15 miles – Worlds apart
How often does one find himself in completely different environments and weather conditions within 20 minutes? It happened to me recently and quite unexpectedly. Luckily I was carrying my camera with me and I didn’t miss the opportunity for some nice photos. I was driving to work at dawn and decided to stop at a location that I have stopped before to photograph the rising sun. It was a clear day and I wanted to use the zoom lens to capture the sun rising behind some trees. I set up the camera just after dawn. It was already a very bright day with a lot of haze in the air.
With the sun head on it was difficult to aim the camera and to focus accurately. The zoom lens made it impossible to look through the eyepiece of the camera and that left the live view as the only alternative for setting up the shot. I ended up not noticing that the highway was visible in the distance and that meant that I had to erase a couple of vehicles from the picture during post processing. The lasting impression from those moments is the blinding light (looking directly at the sun) as well as the faded colors due to the strong light. During post processing I processed towards recreating this light and ambiance.
The previous photo was a single shot, while this next one is an HDR blend of five exposures. A purplish hue that for some reason I can’t get rid of has crept in during processing but the photo is still beautiful in my eyes. It is interesting though to see the tones differences between the two otherwise similar images. In both cases I was trying to approach the sunrise tones as much as possible. The HDR photo looks to me more dramatic, but the first one looks decidedly more natural.
It is interesting that in all cases, the HDR tonemapping software automatically went for a sunset look. So I had to spend a lot of time tonemapping to retrieve the original light as I remembered it. For this next photo however, I decided to go with the software and create a look that doesn’t have much to do with the original conditions.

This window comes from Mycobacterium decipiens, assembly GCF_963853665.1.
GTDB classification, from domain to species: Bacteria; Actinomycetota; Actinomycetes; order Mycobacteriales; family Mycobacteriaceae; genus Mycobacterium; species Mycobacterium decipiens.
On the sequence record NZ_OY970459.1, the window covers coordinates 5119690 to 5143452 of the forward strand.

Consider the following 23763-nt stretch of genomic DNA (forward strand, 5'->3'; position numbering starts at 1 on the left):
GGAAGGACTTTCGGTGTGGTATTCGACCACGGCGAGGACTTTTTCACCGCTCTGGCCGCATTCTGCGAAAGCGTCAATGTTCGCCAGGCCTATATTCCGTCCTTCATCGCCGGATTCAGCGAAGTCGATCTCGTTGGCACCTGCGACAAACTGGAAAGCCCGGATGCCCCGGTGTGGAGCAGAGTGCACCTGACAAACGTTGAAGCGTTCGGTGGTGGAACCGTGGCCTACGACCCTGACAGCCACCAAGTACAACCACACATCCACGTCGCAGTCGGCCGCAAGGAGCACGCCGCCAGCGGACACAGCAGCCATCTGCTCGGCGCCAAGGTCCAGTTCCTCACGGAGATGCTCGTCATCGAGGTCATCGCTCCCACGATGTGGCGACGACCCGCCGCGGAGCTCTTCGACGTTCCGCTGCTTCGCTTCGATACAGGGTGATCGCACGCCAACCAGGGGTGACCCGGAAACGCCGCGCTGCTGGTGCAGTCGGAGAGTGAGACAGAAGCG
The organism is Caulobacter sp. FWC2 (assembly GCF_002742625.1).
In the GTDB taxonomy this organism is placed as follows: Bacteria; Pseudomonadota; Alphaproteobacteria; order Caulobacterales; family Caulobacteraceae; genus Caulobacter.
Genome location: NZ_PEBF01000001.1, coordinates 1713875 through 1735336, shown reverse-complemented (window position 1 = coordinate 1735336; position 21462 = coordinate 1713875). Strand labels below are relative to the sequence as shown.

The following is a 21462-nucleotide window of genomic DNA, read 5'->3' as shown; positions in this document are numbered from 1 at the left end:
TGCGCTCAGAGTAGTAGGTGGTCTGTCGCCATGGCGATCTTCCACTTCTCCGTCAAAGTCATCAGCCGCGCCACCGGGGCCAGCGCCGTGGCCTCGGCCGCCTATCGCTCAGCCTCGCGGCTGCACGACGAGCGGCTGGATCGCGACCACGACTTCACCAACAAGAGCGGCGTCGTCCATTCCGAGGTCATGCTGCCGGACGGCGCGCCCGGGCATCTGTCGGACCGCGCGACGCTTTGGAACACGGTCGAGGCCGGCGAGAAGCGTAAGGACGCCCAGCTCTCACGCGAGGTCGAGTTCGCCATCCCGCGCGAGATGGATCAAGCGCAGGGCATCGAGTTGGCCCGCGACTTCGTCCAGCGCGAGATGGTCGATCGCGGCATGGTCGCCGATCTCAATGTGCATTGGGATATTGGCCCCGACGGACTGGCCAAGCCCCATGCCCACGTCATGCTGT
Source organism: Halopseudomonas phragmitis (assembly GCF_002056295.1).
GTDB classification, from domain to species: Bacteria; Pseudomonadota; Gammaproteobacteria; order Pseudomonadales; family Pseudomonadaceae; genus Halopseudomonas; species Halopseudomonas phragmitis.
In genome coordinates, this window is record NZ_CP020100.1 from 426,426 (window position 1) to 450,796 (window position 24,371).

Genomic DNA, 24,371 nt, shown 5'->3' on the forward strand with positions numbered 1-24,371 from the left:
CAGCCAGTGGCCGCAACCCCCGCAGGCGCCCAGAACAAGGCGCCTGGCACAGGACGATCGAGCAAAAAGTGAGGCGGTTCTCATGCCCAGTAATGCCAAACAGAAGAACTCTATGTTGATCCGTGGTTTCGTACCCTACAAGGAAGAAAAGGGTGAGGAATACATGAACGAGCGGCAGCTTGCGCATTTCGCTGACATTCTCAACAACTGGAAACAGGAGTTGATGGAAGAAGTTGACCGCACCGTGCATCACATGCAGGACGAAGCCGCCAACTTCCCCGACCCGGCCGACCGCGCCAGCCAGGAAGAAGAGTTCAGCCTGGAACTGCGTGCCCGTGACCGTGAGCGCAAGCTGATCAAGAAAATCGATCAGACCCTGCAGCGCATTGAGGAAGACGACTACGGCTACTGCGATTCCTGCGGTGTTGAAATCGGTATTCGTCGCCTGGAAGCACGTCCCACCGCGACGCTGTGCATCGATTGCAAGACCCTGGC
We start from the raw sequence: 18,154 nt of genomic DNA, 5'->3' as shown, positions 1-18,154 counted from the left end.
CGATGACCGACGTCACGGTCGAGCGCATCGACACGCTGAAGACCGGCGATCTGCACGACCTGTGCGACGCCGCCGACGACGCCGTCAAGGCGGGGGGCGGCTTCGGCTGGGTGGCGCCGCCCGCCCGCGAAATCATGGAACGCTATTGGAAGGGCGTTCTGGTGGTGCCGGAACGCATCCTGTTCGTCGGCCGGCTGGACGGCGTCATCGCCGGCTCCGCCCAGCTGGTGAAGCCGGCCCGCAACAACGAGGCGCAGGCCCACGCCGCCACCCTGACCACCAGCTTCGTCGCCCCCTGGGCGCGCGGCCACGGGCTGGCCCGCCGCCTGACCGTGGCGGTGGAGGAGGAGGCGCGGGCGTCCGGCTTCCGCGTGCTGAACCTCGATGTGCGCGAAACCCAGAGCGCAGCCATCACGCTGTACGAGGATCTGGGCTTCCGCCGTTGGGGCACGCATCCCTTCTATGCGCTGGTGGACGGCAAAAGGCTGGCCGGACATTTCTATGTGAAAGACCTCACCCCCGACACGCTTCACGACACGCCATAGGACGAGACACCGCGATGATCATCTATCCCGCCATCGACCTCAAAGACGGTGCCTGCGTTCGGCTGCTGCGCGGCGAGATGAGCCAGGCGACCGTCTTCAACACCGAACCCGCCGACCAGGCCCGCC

This photo has also been flipped horizontally so that the trees lead the eye from left to right instead of right to left as in the original. Theoretically, westerners prefer left to right. Anyway …
Fifteen minutes later I got back in the car and drove to work. 15 miles later the scene suddenly changed completely. The grass and the trees went from green to white within a few meters and the sun starting playing hide and seek with the clouds. On a hunch I made another short detour and drove to a nearby park where I walked around and took a few shots.
Everything was completely white with frost. A clear blue sky would make a nice contrast, but by then, the clouds were thickening. After some thought during processing I decided to turn this photo to B&W as the colours didn’t add much to it. On the contrary, in this next photo, I took advantage of the warm dawn tones and accentuated colors beyond what I was actually seeing at the time:
Finally, I took some photos in a small wood nearby. I didn’t have high hopes for those, but this next one ended being my favorite shot of the day:
What you are seeing here is very different from the original shot. I have cropped off the top half of the original photo, as well as a finger or so (as seen on the screen) from the bottom. The final composition is (in my opinion) much better and much stronger than the original. Other than that, I haven’t done much else, just light exposure boosts on the tree trunks to make them look more frosty.
I processed all of these while on holidays on a borrowed laptop. Unfortunately, its screen was too bright, so the exposure is a bit lower than I originally intended. If any of the photos look too dark, just temporarily increase brightness on your monitor. Hope you like them!
This work is licensed under a Creative Commons Attribution-NonCommercial-ShareAlike 4.0 International License.